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Home  >  Features  >  Looking Back: Patagonia

Looking Back

Friday November 27 2020

Looking Back: Patagonia

Writing in 1954, the Rev. Murdoch MacLeod of Valparaiso talks about the Scottish communities settled in Patagonia, at the southern tip of Chile, and the Church of Scotland's outreach there.



IN the farthest south of the American continent lies the land to which these Scots came. It can be see on the map just north of Cape Horn: the western section of Patagonia, belonging to Chile.

Sheep-farming in these latitudes came about as a kind of overflow from the Falkland Islands. During the ‘70’s of last century Harry Reynard, a grand old north-country Englishman, hazarded the placing of a shipload of breeding ewes on Elizabeth Island – so named by Sir Francis Drake – in the Straits of Magellan. So pronounced was the success of this experiment that soon the continent was invaded. Neither of the Republics concerned showed much interest in their remoter areas at that time. Settlers made their own terms with the Indians.

Of all the stories of these early migrations perhaps the most remarkable is that of the six Scotsmen who drove their flocks overland from the River Plate all the way to Magallanes, a journey that occupied over two years, and gave them two shearings and three lambings on the way.

Once established, the industry prospered exceedingly. From New Zealand came Lochaber-born A.A. Cameron, who formed the first of the great syndicates which started off with several farms, one of them larger than Yorkshire, and to-day owns 2¼ million sheep, some six thousand head of cattle, rather more than that number of horses, and enough fencing material to go more than round the world.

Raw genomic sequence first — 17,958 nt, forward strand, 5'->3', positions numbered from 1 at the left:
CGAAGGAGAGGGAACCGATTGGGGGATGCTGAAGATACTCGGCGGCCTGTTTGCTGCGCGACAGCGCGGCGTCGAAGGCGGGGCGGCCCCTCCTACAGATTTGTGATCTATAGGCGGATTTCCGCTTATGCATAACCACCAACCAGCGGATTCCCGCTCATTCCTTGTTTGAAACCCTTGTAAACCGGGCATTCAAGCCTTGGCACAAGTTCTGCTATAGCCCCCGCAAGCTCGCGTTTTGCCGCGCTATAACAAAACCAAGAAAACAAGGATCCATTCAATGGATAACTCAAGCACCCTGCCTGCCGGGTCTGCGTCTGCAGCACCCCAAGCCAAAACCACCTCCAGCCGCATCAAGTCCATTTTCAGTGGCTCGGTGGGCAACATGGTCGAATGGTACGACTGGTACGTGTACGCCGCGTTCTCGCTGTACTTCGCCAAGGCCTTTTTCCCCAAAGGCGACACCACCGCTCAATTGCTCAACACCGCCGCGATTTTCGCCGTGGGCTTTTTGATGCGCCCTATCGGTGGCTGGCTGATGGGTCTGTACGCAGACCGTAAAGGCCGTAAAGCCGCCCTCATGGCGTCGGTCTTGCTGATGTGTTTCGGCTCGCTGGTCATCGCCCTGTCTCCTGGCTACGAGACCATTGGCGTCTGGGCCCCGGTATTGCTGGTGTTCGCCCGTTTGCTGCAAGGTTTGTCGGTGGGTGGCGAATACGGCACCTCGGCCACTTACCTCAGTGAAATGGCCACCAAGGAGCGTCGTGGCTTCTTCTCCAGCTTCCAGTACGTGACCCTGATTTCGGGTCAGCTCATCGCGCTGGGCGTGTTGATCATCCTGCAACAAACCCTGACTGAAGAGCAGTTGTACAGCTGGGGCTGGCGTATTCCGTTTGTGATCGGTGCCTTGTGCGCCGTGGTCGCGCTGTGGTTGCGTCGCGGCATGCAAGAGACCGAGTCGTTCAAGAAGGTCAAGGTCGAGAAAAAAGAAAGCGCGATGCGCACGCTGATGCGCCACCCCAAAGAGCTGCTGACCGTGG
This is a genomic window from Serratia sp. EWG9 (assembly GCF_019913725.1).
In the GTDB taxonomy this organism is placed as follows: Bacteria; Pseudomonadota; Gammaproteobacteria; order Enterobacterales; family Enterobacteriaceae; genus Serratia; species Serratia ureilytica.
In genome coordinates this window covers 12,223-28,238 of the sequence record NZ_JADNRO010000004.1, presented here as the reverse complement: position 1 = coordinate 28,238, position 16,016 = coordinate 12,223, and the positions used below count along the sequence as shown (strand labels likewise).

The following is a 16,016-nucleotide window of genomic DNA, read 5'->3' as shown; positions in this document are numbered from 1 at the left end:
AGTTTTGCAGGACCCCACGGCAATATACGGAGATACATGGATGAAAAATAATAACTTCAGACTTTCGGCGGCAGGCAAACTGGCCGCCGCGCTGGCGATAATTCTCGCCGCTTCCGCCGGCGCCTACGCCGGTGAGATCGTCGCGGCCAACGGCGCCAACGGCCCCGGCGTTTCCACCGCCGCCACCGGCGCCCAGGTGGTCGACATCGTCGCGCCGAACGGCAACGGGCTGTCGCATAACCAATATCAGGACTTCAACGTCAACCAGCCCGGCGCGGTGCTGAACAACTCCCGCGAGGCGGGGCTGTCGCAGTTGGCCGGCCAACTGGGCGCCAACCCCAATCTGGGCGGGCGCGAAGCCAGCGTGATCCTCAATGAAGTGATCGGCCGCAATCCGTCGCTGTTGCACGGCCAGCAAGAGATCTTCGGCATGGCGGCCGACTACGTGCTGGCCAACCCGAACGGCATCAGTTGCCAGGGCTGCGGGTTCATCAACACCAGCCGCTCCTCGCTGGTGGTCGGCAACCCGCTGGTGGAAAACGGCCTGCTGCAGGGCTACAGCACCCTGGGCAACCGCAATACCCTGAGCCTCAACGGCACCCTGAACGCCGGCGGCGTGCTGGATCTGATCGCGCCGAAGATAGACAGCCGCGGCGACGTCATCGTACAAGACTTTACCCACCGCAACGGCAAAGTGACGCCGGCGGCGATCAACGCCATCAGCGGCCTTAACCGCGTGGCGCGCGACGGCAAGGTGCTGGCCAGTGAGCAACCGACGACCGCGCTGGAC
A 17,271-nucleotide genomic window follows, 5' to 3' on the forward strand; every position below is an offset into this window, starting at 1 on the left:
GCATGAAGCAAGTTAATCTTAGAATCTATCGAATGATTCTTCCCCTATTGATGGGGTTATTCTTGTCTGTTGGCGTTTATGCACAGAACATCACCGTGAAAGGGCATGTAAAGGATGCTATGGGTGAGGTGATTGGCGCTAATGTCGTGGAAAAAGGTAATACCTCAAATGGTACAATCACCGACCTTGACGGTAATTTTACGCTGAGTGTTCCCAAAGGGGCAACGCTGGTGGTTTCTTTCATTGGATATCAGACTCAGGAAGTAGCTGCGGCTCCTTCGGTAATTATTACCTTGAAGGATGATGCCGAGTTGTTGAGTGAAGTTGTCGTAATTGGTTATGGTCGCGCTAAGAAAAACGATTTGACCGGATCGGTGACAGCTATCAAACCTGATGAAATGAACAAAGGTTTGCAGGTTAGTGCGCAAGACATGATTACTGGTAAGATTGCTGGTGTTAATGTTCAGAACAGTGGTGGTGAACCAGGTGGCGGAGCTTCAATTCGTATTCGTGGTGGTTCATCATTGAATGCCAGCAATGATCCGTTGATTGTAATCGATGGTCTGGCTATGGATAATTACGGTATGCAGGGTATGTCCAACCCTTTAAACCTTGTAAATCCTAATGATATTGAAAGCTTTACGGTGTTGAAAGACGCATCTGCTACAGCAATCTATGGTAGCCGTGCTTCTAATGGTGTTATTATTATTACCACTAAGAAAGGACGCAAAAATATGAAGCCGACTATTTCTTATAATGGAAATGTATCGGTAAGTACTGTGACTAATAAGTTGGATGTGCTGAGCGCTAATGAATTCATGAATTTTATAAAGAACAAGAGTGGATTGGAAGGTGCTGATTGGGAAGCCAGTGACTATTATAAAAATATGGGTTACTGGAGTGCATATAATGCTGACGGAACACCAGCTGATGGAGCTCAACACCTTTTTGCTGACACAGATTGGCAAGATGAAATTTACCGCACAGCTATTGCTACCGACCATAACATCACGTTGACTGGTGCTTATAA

The First World War brought many changes. Many left Patagonia to serve; and few returned. But even so the Scots population remained strong.

The late Dr. Douglas Bruce of St. Andrews, Buenos Aires, who carried out an extensive survey about this time, put down the number of our countrymen in the whole of Patagonia at not much less than a thousand. One man, now an independent flockmaster, relates that on his first job in Tierra del Fuego, 47 years ago, he found the orders for the day being regularly given out in Gaelic.

Social life in Patagonia has not always been possible. But much has happened since a Scottish-born mother of stalwart sons could go for 22 months without a chance of seeing or speaking to another woman.

A Chilean estancia, or farmhouse, does not consist of one house. The approaching visitor will learn to distinguish the casa grande, the “big house,” with its high windbreak, extensive gardens and greenhouses. He will find that there are cook-houses, warehouses, office buildings, power house, machine shop, probably a school, certainly a football ground, clubs and recreation rooms, not to mention the homes of the under-manager, accountant, stockmen, mechanics, foremen, day and seasonal workers – all this in some cases laid out in accordance with the principles of town-planning, in others simply as if they had dropped from the sky. The one unfailing law is that of hospitality, free and unbounded.

Among the buildings listed no mention has been made of a church. Both the Church of Scotland and the Church of England have in the past had regular chaplaincies in the territory. Even when these were fully staffed the ground could be only partly covered, much less to-day when there has been no resident minister of a Reformed denomination since 1943.

“And ye shall be witness unto Me… unto the uttermost part of the earth.” It has been my privilege, in the midst of other duty, and as opportunity offered, to represent the Church of Scotland in these uttermost parts for the past 20 years. The Lord has His witnesses there as elsewhere, and, while one would sometimes think there is a special grace that keeps them, their spiritual needs are very great.

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